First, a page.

What I’ve learned from DiSC over the years

What I’ve learned from DiSC over the years

I was looking at two different Everything DiSC Workplace profiles I took several years apart. My basic C style remains, but I’ve moved much more towards the outside and towards D. What does this tell me?



I believe that as I’ve aged I’ve become more comfortable being who I am, and in asserting my priorities. I’ve become more myself. I’ve also become much more comfortable moving into another style. So while I don’t typically seek out collaboration, for example, I am not ill at ease working that way. I’ve accepted that I’m introverted and that it’s not a character defect, as another example. So when I see phrases on the DiSC questionnaire that might have seemed a little undesirable to me in the past, I accept them now because I know that my preference does not equal my ability. I can show enthusiasm and be supportive even if I don’t show a strong preference for those behaviors.

What else have I learned?


I might go straight for facts and logic in an argument and be uncomfortable around strong emotions. I have learned to give myself and others a bit of a break. I understand better how important sharing feelings can be to those on the other side of the DiSC circle. I know that I can experience their reactions to conflict and even share a few feelings of my own. In fact, the i and S styles will be much more willing to listen to my arguments if I give them some of what they need first.

I am more patient with myself, too. I schedule time for myself regularly, even during social gatherings. I need that little bit of distance to recharge and I don’t feel so weird about it. I can better explain to others that I’ll be back to join in again and I’m not angry or withdrawing because I’m hurt. I can ask others to be patient with my needs.


Yes, I do tend to isolate myself so I have to watch that. I know that I tend not to offer praise or even a thank-you as often as others would like. So I pay attention to that. I can be overly blunt. So I try to learn from diplomatic S-style people I know. I feel vulnerable and a little silly when showing enthusiasm so I’ve learned to watch for how others are reacting–and it’s usually positively.


Reading The 8 Dimensions of Leadership helped me to really understand the values each style brings. I can be judgmental and I once pegged the S  and i styles as ineffective leaders. (I’m so embarrassed by this now.) My lessons about the importance of networking—something every S knows—have been learned the hard way. I might really like to work for an Energizing leader.  I know I enjoyed working for an Affirming leader. I dismissed some of her warm and inclusive actions as being a waste of time or politically motivated. I was very wrong. I felt like she understood my individual needs and the needs of our team. She got us resources others could not or would not have fought for.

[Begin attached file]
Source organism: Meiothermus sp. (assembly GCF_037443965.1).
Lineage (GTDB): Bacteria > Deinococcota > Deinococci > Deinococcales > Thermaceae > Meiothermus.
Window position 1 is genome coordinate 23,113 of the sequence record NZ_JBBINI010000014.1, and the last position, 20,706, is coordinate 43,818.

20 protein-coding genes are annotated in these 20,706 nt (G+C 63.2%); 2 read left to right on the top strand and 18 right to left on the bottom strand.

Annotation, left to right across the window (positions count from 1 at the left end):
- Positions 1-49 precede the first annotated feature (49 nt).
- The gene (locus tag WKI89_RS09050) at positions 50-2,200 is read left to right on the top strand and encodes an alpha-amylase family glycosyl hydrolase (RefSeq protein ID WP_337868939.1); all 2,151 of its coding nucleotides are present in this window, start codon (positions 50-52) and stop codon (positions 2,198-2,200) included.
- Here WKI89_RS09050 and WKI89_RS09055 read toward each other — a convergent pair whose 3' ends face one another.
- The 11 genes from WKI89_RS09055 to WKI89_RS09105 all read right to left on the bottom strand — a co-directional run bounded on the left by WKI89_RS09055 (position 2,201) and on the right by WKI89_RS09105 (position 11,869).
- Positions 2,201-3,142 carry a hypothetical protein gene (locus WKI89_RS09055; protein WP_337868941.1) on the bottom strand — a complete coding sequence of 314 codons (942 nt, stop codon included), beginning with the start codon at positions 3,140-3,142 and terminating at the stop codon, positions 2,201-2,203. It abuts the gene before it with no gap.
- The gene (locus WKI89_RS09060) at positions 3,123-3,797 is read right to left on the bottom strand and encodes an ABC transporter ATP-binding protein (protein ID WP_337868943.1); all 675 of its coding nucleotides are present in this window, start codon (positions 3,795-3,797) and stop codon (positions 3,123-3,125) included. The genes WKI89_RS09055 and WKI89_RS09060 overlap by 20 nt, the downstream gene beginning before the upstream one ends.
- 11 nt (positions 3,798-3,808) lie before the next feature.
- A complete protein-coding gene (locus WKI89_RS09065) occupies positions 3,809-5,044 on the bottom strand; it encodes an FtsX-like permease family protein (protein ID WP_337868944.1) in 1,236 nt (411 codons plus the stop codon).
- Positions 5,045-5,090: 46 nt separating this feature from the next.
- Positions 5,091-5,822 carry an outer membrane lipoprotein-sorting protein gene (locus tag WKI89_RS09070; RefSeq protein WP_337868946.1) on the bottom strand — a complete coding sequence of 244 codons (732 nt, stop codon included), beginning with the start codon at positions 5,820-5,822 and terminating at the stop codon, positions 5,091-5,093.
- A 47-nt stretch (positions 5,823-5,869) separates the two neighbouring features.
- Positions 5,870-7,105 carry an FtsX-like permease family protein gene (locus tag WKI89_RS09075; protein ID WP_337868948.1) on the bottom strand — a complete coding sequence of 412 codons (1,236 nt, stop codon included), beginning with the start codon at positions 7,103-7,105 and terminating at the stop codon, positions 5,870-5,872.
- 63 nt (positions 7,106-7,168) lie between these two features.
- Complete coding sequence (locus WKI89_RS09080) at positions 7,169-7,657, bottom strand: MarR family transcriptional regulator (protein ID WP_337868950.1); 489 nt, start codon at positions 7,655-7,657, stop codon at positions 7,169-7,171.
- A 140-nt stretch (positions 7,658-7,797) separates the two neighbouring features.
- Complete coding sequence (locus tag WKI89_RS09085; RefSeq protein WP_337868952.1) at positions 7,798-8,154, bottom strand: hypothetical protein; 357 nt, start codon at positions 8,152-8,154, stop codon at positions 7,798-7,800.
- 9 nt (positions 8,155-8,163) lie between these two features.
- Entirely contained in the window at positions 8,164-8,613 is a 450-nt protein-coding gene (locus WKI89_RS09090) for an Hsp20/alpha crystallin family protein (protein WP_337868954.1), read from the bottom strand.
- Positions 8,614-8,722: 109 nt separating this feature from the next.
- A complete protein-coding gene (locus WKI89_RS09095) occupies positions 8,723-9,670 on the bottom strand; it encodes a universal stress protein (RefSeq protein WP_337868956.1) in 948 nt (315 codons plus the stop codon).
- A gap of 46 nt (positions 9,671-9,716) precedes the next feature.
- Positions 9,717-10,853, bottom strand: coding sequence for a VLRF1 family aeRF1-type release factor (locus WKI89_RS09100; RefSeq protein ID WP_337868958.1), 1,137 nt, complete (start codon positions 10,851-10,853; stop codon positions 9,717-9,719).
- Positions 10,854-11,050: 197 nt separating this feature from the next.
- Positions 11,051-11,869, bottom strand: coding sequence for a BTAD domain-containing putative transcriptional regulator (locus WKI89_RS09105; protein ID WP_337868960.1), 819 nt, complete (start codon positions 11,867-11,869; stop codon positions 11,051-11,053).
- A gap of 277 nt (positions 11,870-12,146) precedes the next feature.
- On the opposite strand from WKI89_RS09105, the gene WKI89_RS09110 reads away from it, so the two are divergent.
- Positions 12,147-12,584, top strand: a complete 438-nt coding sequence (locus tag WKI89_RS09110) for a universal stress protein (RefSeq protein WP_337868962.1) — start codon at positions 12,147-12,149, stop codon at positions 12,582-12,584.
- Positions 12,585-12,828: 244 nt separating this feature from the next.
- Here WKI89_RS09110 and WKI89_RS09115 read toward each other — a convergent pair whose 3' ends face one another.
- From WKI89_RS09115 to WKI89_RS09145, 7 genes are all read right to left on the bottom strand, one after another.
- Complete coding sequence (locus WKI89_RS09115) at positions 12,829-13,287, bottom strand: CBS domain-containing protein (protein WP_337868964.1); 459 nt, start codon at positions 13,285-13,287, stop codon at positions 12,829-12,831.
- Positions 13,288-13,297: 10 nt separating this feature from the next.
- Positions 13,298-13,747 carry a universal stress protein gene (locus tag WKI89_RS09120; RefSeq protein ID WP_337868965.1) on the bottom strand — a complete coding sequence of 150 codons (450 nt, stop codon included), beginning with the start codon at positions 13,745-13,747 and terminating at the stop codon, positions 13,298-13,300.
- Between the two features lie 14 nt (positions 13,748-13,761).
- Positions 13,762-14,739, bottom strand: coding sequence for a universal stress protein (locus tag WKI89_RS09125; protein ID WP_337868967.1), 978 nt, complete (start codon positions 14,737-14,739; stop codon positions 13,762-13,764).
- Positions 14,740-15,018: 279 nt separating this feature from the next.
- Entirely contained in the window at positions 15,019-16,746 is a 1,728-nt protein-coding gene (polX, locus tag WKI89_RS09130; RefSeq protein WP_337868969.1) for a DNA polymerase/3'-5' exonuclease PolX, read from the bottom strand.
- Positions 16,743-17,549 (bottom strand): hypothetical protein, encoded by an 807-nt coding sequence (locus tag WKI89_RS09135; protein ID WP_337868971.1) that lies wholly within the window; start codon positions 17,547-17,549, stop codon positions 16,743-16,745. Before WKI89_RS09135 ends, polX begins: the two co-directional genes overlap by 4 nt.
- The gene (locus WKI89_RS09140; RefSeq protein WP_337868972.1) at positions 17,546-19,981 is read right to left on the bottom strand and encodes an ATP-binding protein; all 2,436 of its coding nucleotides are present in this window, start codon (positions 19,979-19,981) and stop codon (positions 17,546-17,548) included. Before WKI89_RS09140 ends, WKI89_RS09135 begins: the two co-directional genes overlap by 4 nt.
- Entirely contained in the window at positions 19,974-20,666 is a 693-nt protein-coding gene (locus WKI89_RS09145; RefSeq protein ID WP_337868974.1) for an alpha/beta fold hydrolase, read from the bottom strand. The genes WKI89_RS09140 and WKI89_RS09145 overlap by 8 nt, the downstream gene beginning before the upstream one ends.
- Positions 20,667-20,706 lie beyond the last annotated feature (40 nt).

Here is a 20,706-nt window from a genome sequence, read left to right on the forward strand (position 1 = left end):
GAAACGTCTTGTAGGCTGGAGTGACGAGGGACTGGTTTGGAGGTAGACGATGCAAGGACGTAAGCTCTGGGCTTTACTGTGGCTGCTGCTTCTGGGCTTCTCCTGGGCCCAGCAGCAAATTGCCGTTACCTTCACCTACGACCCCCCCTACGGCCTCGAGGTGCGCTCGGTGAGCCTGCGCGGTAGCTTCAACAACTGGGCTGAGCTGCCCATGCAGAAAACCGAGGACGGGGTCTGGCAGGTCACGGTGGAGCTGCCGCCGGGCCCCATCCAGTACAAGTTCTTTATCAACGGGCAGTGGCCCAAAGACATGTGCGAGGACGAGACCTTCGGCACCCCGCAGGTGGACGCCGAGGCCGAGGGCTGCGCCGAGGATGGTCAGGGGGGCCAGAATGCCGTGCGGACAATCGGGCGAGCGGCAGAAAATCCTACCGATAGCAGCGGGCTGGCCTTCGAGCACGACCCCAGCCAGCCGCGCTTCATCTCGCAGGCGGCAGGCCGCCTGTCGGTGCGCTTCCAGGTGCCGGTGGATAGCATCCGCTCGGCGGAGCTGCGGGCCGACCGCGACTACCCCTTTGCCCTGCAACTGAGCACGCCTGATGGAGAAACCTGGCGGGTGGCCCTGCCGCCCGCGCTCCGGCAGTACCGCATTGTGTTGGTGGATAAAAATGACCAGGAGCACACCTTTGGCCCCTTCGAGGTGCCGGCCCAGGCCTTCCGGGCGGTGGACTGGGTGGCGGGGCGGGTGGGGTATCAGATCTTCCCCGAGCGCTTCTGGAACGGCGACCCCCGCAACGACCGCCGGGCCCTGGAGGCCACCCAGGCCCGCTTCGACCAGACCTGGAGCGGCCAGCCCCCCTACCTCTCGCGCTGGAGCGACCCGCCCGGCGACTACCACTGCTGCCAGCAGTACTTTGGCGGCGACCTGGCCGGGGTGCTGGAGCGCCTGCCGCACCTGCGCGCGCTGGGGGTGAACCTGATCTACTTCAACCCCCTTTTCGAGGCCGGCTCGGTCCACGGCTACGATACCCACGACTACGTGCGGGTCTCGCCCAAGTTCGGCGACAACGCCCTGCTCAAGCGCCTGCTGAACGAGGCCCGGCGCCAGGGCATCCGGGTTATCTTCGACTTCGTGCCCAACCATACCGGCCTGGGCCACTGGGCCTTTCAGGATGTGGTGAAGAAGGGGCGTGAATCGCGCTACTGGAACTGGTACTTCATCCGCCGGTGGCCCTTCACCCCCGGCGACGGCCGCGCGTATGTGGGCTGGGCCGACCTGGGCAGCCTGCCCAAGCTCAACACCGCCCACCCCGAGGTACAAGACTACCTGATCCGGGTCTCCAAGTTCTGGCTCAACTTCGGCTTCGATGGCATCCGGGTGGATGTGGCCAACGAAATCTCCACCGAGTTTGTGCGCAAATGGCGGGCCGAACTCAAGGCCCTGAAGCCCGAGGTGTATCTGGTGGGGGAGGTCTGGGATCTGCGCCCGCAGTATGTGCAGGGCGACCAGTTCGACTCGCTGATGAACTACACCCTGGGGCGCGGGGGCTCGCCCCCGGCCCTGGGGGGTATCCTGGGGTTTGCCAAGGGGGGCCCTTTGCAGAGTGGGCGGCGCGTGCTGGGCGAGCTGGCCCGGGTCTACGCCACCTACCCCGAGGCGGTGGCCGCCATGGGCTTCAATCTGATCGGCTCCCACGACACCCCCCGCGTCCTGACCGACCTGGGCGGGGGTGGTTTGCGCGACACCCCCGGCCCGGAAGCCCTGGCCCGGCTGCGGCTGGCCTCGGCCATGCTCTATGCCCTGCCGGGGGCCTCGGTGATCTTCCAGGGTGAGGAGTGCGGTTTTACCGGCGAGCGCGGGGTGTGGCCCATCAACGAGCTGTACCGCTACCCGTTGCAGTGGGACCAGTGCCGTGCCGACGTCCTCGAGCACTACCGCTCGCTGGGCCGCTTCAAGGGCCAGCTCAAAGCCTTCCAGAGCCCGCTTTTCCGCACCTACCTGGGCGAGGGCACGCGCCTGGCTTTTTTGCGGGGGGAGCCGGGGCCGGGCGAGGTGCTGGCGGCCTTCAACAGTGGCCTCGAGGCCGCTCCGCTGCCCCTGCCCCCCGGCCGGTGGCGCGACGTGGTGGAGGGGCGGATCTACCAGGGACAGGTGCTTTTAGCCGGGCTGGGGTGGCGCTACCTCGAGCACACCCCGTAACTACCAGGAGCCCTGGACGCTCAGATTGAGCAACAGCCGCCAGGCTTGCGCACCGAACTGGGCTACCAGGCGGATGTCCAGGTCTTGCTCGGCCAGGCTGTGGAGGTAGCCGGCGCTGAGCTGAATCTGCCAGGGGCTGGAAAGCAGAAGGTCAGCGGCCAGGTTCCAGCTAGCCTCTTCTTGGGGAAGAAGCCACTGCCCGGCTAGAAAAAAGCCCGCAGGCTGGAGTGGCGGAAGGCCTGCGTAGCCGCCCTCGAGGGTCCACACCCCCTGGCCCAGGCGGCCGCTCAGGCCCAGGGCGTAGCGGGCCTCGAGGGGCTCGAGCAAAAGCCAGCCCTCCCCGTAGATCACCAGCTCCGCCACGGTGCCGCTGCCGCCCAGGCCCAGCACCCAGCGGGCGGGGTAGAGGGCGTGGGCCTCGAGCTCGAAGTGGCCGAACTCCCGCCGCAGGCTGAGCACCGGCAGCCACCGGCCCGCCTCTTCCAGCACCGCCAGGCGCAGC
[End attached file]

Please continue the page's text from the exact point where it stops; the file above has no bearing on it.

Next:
It’s a circle for a reason

I have choices about my behaviors. My priorities don’t have to dictate my actions. In fact, as I age, I want to experience more of that circle. My awareness and acceptance of my own priorities may be stronger, but so is my understanding that I can draw on each style as I see fit. I can practice being supportive, for example, and get much better at it. I don’t have to pigeon-hole myself or others. I can ask them to flex outside their comfort zone, too.



by Kristeen Bullwinkle and the DiSCProfile.com team



  1. strengthscape 8 years ago

    very good explanation. and waiting for next post on disc profiles.

  2. manisha patel 8 years ago

    can i use this assessment to help engineering students find better placements after their degree?

    • Author
      The DiscProfile.com team 8 years ago

      Everything DiSC Workplace isn’t a placement tool, but it can be helpful. Students could gain insight into what types of organizational culture they will find most comfortable. So it might help them come up with questions to ask a potential employer. It can also help them describe themselves to an interviewer. It can help them better describe how they prefer to interact with peers or managers.

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